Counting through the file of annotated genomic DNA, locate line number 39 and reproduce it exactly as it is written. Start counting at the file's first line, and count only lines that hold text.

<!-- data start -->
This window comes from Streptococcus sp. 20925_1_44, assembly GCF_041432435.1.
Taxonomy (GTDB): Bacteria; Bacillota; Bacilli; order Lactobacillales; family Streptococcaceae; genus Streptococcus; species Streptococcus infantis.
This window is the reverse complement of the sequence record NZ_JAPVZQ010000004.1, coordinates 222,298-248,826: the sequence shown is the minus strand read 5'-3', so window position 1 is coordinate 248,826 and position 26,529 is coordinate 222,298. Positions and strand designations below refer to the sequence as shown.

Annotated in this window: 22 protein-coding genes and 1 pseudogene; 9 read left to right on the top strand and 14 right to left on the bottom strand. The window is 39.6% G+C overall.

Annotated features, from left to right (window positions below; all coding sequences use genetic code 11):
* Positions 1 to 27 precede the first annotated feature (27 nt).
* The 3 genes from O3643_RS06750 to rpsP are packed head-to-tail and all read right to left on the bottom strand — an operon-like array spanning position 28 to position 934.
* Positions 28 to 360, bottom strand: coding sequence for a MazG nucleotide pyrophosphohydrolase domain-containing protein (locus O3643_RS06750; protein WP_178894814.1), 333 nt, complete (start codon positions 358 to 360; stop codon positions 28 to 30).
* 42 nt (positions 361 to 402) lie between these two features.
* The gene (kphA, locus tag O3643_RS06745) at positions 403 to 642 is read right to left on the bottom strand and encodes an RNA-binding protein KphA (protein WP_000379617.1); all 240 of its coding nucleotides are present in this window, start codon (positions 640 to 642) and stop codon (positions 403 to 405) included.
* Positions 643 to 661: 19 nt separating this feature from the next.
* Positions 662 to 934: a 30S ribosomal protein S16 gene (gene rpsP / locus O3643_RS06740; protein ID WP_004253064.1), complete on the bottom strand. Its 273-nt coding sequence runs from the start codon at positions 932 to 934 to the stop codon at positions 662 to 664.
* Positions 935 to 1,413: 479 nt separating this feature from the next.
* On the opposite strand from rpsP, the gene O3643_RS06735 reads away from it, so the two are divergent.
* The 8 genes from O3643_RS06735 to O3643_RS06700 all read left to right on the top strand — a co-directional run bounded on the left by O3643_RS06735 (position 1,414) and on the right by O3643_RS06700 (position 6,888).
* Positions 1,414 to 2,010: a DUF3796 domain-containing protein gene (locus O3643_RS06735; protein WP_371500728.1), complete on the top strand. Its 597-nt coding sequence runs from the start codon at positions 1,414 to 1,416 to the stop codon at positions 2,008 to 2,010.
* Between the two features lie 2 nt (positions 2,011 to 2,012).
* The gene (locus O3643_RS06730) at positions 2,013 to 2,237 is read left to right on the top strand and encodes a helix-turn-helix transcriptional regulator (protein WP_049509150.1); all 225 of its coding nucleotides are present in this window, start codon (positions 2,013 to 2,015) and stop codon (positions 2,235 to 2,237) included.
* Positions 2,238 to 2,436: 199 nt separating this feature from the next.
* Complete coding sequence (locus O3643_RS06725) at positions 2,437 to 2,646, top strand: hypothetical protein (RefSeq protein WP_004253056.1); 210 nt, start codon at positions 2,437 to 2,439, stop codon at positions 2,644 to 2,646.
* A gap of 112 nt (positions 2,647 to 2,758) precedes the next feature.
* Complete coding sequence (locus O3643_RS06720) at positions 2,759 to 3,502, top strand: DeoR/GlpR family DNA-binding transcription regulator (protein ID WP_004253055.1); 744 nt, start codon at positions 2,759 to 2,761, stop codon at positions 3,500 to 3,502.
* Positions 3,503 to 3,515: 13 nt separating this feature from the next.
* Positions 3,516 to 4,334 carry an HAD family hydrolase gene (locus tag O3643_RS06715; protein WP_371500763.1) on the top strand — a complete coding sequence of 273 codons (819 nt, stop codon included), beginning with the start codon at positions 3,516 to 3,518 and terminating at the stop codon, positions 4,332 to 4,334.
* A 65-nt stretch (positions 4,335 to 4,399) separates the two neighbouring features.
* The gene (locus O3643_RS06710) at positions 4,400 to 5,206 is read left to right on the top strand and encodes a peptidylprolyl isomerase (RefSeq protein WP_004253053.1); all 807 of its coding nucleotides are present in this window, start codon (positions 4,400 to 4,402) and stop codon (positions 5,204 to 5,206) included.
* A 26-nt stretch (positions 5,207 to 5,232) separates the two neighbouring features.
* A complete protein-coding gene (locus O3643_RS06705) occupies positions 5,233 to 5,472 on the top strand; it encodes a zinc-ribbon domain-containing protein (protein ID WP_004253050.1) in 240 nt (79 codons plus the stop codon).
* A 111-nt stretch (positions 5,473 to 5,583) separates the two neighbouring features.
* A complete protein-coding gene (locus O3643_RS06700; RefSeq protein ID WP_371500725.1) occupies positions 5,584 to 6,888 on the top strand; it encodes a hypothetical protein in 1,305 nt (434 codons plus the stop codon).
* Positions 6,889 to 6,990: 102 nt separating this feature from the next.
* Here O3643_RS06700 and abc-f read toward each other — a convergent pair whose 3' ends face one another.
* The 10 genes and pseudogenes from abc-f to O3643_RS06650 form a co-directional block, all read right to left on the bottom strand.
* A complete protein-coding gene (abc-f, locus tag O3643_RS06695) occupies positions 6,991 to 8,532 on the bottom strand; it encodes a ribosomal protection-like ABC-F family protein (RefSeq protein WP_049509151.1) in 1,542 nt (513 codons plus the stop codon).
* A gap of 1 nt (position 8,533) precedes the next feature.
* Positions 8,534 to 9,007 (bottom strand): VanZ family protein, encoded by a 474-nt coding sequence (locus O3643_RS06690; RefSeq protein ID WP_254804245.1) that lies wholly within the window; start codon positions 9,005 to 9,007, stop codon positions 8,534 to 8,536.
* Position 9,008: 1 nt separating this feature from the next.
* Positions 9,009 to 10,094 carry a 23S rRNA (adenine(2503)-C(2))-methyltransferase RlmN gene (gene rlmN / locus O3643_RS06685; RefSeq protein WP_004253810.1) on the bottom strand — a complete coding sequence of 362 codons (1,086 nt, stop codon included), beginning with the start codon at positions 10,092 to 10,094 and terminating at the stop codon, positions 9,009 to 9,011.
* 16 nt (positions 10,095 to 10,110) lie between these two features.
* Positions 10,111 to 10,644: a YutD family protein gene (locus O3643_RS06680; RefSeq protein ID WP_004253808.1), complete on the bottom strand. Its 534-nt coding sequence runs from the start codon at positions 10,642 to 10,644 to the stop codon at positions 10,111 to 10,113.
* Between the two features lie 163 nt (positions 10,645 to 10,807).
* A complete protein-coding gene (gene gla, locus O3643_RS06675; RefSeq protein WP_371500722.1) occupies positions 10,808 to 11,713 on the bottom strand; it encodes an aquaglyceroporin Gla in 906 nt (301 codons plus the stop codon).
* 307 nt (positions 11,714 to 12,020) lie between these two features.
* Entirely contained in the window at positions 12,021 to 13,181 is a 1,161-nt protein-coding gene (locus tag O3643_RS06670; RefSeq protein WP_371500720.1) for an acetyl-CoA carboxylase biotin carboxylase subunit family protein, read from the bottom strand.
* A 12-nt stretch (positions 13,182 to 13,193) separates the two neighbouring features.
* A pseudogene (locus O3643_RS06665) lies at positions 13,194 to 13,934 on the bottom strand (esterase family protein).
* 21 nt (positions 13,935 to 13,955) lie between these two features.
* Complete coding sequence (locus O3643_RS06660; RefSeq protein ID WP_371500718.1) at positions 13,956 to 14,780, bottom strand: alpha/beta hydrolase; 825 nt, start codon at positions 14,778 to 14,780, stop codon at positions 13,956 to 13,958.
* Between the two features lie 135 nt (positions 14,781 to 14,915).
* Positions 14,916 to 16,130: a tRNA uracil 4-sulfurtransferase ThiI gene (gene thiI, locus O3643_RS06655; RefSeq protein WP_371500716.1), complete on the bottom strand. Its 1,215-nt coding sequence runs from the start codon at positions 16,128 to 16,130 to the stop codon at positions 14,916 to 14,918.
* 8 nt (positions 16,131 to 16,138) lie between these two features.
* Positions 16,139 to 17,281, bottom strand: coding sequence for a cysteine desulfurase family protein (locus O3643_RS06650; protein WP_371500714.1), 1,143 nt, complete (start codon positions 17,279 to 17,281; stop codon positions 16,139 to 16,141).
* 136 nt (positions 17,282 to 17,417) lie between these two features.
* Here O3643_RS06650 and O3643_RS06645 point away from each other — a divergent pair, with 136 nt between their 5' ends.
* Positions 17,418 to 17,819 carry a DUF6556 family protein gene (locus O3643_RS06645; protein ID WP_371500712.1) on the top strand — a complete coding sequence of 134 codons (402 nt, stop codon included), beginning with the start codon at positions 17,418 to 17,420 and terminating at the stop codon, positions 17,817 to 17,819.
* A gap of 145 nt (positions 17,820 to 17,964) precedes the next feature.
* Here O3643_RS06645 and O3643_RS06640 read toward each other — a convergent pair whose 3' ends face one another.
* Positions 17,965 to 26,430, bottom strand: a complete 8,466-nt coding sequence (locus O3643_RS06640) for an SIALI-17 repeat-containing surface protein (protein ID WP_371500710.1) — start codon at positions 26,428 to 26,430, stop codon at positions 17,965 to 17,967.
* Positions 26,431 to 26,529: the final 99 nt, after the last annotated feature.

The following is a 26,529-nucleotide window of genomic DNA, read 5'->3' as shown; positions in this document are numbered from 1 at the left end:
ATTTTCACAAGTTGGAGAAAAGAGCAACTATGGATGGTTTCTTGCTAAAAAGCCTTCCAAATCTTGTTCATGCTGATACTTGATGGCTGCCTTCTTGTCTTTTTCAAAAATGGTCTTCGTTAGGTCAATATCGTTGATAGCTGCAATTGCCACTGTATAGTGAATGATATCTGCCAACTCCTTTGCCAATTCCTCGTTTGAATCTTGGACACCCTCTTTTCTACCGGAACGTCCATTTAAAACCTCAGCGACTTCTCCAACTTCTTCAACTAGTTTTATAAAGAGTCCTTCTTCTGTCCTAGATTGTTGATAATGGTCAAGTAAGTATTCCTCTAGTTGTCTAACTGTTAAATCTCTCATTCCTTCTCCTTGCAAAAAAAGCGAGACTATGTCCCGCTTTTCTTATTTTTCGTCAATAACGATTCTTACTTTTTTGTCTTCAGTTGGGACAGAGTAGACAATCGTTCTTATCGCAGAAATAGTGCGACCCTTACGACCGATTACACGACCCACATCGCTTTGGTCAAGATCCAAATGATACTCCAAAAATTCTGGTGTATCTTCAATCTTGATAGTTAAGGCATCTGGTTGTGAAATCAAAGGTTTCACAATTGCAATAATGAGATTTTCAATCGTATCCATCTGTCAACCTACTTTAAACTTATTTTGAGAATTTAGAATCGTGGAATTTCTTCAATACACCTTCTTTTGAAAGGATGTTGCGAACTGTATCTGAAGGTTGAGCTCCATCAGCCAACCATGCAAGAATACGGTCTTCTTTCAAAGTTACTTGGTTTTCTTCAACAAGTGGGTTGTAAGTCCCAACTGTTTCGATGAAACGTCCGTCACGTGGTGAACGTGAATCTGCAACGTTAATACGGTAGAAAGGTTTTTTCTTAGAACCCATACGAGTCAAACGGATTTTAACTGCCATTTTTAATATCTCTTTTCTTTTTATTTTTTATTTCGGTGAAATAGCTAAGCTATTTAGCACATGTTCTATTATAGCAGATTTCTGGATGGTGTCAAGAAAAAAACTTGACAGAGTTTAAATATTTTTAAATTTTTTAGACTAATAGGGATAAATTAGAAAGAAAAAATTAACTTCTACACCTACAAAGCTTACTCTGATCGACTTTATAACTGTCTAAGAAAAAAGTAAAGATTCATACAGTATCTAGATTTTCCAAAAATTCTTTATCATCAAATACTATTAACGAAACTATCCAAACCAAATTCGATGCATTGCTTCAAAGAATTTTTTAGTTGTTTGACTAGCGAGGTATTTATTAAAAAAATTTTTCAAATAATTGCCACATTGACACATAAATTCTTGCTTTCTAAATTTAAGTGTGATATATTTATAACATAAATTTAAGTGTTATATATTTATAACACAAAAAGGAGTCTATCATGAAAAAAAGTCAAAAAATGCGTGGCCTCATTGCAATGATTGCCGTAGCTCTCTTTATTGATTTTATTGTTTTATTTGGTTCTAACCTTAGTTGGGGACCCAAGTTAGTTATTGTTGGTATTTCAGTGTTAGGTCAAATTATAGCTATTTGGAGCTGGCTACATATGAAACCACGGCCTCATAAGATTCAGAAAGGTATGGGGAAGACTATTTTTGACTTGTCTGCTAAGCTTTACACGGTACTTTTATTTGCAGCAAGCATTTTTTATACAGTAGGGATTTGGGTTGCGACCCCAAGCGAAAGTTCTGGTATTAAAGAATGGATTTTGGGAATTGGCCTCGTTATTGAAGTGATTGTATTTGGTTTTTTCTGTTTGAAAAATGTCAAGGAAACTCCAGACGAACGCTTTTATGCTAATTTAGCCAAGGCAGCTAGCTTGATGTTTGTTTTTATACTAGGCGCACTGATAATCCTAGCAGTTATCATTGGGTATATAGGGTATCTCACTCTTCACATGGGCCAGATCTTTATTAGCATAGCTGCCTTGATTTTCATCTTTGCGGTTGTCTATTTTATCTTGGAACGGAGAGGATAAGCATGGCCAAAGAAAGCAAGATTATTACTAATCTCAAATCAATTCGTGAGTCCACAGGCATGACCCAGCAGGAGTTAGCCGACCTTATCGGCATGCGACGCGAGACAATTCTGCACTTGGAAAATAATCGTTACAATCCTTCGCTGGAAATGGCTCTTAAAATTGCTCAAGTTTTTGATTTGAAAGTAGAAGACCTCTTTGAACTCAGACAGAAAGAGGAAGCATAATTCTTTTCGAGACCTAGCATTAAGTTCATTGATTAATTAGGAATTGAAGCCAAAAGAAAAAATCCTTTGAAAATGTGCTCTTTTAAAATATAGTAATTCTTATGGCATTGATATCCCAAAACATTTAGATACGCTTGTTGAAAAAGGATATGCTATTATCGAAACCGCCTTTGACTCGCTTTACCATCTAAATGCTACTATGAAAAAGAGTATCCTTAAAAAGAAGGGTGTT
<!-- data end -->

* 16 nt (positions 10,095 to 10,110) lie between these two features.